The Nebraska women’s basketball team returned to Pinnacle Bank Arena for the first time in 24 days last night for a 58-52 victory over unbeaten Kansas. But prior to and throughout the win over the former Big 12 foe, Nebraska struggled mightily.
The Huskers made a significant turnaround in the past two years under head coach Amy Williams. The 2016-17 Huskers ended the season with a record of 8-22, but in year two of Williams’ tenure, the Huskers won 21 games and secured a spot in the NCAA Tournament. The team came into this season with high hopes and aspirations, but it has been a disappointing year so far for the Huskers.
The Huskers are 3-5 so far this season but have played against top-notch opponents. Over the five-game road stretch, the Huskers played four opponents that had competed in the NCAA tournament or the Women’s National Invitation Tournament last season, two of which were ranked in the latest AP poll. For a team looking to make the next jump, it has to be able to compete with those top-tier teams on the road.
Simply looking at statistics won’t find the solution, as the Huskers look favorable on paper. Nebraska holds a better field goal percentage, three-point percentage, scoring average, assist average and rebound average than its opponents. The difference for the Huskers in 2018 is simply taking care of the basketball.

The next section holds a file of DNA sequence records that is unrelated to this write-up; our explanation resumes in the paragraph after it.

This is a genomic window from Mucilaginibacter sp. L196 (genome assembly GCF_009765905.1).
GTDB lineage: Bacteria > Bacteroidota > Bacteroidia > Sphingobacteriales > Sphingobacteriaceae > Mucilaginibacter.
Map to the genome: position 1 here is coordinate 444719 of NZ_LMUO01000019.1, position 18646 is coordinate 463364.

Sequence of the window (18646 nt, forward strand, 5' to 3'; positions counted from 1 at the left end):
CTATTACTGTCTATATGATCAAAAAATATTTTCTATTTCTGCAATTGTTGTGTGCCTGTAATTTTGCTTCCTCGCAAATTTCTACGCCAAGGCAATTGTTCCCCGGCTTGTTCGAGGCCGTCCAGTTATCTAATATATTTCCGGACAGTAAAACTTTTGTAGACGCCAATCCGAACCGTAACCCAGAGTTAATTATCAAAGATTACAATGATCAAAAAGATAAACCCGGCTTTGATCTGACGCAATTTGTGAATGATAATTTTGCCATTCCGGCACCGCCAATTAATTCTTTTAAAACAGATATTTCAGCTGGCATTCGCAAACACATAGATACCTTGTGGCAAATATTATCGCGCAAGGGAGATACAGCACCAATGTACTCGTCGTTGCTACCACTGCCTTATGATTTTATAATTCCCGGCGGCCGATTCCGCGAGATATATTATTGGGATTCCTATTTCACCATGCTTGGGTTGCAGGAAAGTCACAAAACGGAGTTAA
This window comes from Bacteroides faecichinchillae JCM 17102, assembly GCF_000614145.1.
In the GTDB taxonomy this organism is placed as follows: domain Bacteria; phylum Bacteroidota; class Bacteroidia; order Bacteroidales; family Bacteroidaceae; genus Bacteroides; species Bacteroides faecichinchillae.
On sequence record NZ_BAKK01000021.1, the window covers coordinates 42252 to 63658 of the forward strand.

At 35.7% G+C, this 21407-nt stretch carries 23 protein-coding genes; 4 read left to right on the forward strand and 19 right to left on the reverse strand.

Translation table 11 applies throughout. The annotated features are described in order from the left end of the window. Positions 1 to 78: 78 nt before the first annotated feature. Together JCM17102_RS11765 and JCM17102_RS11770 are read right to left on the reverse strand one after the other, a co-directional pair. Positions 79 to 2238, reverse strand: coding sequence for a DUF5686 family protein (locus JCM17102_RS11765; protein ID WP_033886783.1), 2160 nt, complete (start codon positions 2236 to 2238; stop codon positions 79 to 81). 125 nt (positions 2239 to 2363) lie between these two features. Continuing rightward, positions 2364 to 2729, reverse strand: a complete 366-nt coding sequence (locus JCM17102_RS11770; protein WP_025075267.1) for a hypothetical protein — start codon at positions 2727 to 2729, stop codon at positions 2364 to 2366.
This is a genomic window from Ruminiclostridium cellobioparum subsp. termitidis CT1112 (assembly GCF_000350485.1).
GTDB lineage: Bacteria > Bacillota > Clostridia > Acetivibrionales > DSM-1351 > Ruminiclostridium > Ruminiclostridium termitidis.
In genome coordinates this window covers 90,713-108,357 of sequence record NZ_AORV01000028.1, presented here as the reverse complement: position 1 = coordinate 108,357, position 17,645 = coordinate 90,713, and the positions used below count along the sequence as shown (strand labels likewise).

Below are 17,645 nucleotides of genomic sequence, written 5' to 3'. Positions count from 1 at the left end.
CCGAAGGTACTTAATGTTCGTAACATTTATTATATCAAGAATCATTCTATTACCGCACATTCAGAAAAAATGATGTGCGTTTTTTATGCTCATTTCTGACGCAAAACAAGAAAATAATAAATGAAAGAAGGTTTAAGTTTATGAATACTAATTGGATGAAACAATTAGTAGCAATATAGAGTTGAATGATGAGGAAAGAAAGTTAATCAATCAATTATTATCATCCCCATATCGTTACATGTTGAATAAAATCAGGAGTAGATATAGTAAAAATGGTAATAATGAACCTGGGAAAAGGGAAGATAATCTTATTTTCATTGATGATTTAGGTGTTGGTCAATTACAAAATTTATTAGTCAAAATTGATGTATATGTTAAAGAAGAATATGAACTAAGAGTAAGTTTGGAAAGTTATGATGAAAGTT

In the recent win over Kansas, Nebraska had 15 turnovers in the first half and finished with 22. In the loss against Louisville, Nebraska committed 23 turnovers. The Huskers average 17 per game, which ranks 204th in the country, making it a significant problem for the team.
Luckily, the Jayhawks were only able to turn those Husker turnovers into 19 points. Multiple fastbreak or transitional possessions ended with a pass out of bounds or a forced pass into the clutches of a Kansas defender. Sloppy play is expected and tolerated with young players, but even Nebraska’s seasoned veterans are careless with the basketball. Both junior guards Hannah Whitish and Nicea Eliely tallied six turnovers in the win over Kansas.
Nebraska’s opponents are averaging 2.5 more steals per game than the Huskers. It’s not because these opponents are superb defensively, but because Nebraska hasn’t valued the basketball.
The Huskers wanted to go fast against the Jayhawks and it didn’t work. Williams and the team had to make adjustments that paid off for the Huskers in the second half.
The next step for the Huskers is finding a permanent solution. These next few games will provide a wide array of teams for the Huskers to evaluate themselves against before entering Big Ten play. Next up for the Huskers is a struggling San Jose State team (1-5) and a Denver team (6-2) which sits atop the Summit League.